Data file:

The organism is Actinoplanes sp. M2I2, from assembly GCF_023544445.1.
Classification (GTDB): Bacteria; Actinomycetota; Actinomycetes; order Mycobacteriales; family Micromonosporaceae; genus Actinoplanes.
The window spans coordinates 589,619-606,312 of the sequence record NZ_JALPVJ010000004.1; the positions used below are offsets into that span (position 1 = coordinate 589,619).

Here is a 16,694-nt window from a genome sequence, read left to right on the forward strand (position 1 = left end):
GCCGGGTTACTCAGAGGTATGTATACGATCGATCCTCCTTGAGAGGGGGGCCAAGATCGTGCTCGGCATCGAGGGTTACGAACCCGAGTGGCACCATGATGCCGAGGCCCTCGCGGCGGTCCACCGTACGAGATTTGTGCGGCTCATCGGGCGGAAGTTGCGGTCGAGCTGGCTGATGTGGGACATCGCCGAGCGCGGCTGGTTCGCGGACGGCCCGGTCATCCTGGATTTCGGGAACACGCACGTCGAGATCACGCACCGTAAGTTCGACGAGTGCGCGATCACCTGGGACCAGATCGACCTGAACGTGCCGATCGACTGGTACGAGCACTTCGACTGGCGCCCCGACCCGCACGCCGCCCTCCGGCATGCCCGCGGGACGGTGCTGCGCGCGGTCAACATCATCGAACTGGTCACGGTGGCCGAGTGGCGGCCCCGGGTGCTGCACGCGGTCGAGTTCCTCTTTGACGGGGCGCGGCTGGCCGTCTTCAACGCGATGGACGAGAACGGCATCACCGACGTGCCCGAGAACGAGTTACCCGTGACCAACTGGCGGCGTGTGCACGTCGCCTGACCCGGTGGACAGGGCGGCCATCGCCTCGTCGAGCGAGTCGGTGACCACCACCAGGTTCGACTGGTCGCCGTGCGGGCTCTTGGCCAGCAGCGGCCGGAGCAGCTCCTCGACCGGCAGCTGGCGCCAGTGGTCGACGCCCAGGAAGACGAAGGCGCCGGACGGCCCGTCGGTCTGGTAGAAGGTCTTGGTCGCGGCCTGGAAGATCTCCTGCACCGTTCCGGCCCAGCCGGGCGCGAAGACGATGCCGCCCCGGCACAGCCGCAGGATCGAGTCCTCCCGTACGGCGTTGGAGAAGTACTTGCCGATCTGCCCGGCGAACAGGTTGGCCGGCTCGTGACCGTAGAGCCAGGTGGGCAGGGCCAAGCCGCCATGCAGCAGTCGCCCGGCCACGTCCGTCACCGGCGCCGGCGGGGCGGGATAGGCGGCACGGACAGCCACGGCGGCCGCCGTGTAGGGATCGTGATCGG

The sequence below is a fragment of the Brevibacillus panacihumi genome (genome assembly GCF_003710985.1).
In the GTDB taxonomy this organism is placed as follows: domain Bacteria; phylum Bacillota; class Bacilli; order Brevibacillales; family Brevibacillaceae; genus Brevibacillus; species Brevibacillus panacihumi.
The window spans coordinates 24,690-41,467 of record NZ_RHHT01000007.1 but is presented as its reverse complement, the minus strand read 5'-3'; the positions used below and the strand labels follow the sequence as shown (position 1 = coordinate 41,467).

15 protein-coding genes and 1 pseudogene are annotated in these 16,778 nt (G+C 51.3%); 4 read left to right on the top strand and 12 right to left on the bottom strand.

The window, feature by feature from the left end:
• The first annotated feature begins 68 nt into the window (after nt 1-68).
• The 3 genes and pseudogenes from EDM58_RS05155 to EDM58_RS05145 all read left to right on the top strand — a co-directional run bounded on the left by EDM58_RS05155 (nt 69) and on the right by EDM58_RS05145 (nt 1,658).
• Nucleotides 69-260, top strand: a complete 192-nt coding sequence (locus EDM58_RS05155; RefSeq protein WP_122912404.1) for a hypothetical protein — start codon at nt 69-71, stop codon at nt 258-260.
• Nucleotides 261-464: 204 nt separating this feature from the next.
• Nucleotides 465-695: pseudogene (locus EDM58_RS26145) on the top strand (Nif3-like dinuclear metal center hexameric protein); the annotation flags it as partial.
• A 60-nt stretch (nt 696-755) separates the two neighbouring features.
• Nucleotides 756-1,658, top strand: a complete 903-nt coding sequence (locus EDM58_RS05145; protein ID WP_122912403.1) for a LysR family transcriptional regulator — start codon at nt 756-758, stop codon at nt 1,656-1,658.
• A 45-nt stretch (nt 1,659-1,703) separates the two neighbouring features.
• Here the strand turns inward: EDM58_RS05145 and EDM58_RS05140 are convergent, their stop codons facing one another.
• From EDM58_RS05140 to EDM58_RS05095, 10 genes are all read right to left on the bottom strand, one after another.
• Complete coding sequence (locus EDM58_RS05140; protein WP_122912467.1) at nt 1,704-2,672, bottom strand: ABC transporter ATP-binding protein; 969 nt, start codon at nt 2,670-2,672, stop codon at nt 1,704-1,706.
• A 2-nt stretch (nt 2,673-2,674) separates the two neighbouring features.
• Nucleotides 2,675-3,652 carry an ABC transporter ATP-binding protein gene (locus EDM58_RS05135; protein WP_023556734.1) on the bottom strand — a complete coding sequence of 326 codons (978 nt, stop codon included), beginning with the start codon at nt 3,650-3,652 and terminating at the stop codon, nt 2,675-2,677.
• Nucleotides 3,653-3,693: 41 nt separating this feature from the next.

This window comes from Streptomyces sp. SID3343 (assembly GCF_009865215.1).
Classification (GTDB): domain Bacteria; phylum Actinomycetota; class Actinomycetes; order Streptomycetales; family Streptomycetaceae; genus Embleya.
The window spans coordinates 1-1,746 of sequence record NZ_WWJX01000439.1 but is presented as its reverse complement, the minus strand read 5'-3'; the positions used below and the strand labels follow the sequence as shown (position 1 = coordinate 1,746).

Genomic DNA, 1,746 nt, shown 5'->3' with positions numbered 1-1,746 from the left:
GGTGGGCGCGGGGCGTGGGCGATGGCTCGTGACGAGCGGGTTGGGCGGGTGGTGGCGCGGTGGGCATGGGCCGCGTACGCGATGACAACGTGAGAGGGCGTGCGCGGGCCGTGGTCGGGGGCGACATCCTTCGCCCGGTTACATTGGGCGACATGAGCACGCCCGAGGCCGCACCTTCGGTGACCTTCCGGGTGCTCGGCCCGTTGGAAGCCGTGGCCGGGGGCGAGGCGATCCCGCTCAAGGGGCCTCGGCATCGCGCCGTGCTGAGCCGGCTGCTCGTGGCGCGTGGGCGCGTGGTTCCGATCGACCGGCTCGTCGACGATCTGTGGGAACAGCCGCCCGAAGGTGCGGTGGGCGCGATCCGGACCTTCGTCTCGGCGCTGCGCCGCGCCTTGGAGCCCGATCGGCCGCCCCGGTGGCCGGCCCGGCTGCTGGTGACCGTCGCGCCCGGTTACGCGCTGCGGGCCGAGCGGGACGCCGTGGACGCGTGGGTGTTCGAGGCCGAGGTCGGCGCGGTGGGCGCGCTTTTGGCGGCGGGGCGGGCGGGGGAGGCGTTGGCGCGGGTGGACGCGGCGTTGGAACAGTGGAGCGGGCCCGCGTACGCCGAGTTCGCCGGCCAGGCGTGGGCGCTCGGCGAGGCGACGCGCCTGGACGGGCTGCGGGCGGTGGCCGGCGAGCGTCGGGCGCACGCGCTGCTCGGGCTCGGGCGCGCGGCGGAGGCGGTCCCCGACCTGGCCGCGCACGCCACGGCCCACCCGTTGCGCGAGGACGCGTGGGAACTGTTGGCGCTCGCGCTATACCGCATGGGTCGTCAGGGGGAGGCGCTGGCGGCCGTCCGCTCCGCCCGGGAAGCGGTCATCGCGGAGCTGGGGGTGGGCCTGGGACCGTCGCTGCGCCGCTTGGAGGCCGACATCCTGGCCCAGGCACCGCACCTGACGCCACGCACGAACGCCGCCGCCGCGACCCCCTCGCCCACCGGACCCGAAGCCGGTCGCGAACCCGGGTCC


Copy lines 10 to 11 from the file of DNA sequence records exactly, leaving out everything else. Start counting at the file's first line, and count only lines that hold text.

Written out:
The window, feature by feature from the left end:
• The first annotated feature begins 68 nt into the window (after nt 1-68).